Hot flushes when having hormone therapy for prostate cancer
You might experience hot flushes if you're being treated with hormone deprivation therapy for prostate cancer.
Hot flushes are the sensation of sudden waves of intense heat and a feeling that the face and whole body is flushing. They are often accompanied by sweating.
Hot flushes can last for a few minutes or up to half an hour. They can happen either occasionally, or regularly and frequently during the day and night.
They can be unpleasant and debilitating. Hot flushes can make your body feel intensely hot and can be overwhelming. You can become drenched in sweat. You may also experience chills as the sweat dries on the skin surface.
Why you get hot flushes
Hot flushes commonly happen with hormone deprivation therapy for prostate cancer.
Prostate cancer can be controlled or treated by lowering the amount of testosterone in your body. This is called hormone deprivation therapy (or androgen deprivation therapy) and can be achieved with an operation, injection or tablets. One of the side effects of low testosterone is hot flushes.
What can help with hot flushes
Flushes can be triggered by certain foods or drinks, your environment or how you feel. The first step to managing your flushes is to find out what your triggers are.
Keep a diary for a few days, noting what you eat and drink, and what you are doing when you experience a hot flush. If you can identify triggers, you may be able to take steps to avoid them, reduce them or minimise the effects.
Common triggers include:
- spicy food
- hot rooms and hot weather
Many people notice that stress can increase the frequency and severity of their hot flushes. There are various ways to reduce stress including relaxation, exercises, massage, meditation and acupuncture.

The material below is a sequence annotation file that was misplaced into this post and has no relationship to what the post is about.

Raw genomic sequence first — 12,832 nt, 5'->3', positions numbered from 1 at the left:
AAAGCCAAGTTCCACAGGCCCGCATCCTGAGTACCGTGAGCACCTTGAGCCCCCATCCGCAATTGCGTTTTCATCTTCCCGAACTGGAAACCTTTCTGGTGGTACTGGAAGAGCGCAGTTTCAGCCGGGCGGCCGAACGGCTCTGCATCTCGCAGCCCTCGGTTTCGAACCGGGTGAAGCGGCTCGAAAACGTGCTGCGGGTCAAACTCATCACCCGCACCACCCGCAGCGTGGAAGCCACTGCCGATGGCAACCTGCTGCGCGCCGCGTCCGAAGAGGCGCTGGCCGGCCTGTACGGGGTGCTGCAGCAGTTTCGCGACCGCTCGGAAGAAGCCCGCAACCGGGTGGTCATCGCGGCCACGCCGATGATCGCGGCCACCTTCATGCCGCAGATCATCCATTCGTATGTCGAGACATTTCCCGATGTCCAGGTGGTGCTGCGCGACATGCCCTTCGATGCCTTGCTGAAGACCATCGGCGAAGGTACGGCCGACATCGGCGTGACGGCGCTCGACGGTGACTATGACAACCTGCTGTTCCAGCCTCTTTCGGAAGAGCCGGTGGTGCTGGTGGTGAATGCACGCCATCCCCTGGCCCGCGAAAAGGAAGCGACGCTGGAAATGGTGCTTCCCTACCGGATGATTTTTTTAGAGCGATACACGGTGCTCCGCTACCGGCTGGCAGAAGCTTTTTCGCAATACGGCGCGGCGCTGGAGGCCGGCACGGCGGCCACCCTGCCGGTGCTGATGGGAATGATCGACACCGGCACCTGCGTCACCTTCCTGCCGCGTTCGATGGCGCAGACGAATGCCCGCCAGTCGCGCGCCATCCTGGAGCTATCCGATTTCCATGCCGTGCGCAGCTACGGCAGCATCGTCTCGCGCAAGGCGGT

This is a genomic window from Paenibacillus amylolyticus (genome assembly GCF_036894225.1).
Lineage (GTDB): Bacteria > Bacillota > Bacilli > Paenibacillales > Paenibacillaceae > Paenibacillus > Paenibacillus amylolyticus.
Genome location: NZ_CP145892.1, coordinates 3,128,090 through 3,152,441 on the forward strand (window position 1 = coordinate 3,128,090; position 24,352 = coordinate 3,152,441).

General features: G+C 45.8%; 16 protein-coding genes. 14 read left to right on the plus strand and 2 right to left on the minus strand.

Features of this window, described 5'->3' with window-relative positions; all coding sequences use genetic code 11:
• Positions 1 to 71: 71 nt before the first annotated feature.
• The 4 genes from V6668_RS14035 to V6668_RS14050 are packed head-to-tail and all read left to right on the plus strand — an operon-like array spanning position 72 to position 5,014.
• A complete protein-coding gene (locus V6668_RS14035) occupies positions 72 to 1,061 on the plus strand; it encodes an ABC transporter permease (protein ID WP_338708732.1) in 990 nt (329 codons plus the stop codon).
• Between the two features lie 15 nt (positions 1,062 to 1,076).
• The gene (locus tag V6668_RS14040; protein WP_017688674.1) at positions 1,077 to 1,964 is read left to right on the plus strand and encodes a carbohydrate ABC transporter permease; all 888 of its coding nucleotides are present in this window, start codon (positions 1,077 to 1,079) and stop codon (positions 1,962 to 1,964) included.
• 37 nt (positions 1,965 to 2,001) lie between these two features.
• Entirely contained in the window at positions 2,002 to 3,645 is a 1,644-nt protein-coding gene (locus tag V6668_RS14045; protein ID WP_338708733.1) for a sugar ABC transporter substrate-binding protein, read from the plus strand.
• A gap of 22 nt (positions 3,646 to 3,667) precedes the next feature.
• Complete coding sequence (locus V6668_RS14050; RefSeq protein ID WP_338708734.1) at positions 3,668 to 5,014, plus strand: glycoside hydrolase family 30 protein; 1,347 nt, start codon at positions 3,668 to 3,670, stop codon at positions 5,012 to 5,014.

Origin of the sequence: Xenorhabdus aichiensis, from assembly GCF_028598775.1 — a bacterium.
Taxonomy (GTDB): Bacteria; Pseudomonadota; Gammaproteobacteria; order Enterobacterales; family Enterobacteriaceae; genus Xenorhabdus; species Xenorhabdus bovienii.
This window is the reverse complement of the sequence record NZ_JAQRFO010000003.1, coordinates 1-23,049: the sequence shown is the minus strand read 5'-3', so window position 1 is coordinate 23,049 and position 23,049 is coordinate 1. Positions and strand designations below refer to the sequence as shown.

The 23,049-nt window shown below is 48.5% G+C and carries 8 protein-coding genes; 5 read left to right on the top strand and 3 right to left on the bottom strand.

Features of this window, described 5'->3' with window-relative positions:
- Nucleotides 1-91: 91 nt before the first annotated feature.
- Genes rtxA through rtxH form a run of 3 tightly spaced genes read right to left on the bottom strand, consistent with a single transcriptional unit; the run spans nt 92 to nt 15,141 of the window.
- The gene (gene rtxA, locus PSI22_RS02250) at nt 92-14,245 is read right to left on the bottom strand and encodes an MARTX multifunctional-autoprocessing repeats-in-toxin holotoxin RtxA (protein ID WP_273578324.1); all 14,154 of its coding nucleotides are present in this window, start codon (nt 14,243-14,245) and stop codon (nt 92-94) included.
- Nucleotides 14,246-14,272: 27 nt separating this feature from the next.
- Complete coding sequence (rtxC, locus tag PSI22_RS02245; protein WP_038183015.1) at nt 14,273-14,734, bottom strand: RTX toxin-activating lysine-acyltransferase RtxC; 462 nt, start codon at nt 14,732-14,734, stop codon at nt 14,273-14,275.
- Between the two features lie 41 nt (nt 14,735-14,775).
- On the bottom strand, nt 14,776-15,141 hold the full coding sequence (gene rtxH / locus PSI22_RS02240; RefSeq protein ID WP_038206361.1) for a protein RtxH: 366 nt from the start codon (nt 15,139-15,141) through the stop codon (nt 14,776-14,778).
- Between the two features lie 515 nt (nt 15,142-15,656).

Our Dimbleby Cancer Care service offers a range of complementary therapies.
Managing your environment
- Dress in layers, so you can take clothes off as you get warmer. Wear cotton, linen or rayon, rather than synthetic fabrics or wool.
- Avoid polo neck tops and wear open-neck shirts where possible.
- Carry a bottle of cold water to sip.
- Keep your home cool. Turn down the heating or use a fan. You may also find it helpful to carry a hand-held battery-operated fan when you go out. Even cheap paper fans can help.
- Wear cotton pyjamas or a nightshirt. If you sweat a lot at night, your nightclothes are easier to change than the sheets.
- Use cotton sheets only, not synthetics.
- Take a cool shower before bed.
- Using a cooling pillow insert, such as a ‘Chillow® Pillow’ may help reduce the number or severity of night-time hot flushes.
Food and drink
Try to avoid food and drinks which trigger your flushes such as spicy foods, caffeine-based drinks and alcohol.
If you smoke, try to stop. Help is available to everyone free of charge on the NHS. Talk to your nurse or doctor, your GP or local pharmacist. Our Stop Smoking service can offer advice and help you to give up. Call 020 7188 0995. Or you can call the National Quitline on 0800 169 0169.
Some herbal medicines claim to help treat hot flushes but there is very limited evidence on their effectiveness and also their safety. Herbal medicines may interact with other medicines that you are taking, or may have side effects that make them unsuitable for you.
If you are considering taking herbal medicines, please speak to your nurse or doctor before you start taking them. Or you can call the pharmacy medicines helpline on 020 7188 8748.
Other medicines from your doctor
Some medicines have been shown to reduce the occurrence and severity of flushes, although the evidence is limited and none are licenced for this use.
If you have tried our suggestions and you are still affected by your hot flushes, you can discuss the suitability of drug therapy with your doctor or specialist nurse. All medicines have side effects and not all medicines are suitable for everyone.
Dimbleby Cancer Care
Complementary therapies can be organised for inpatients or outpatients, and there are regular relaxation and stress management courses and various workshops available for both patients and carers.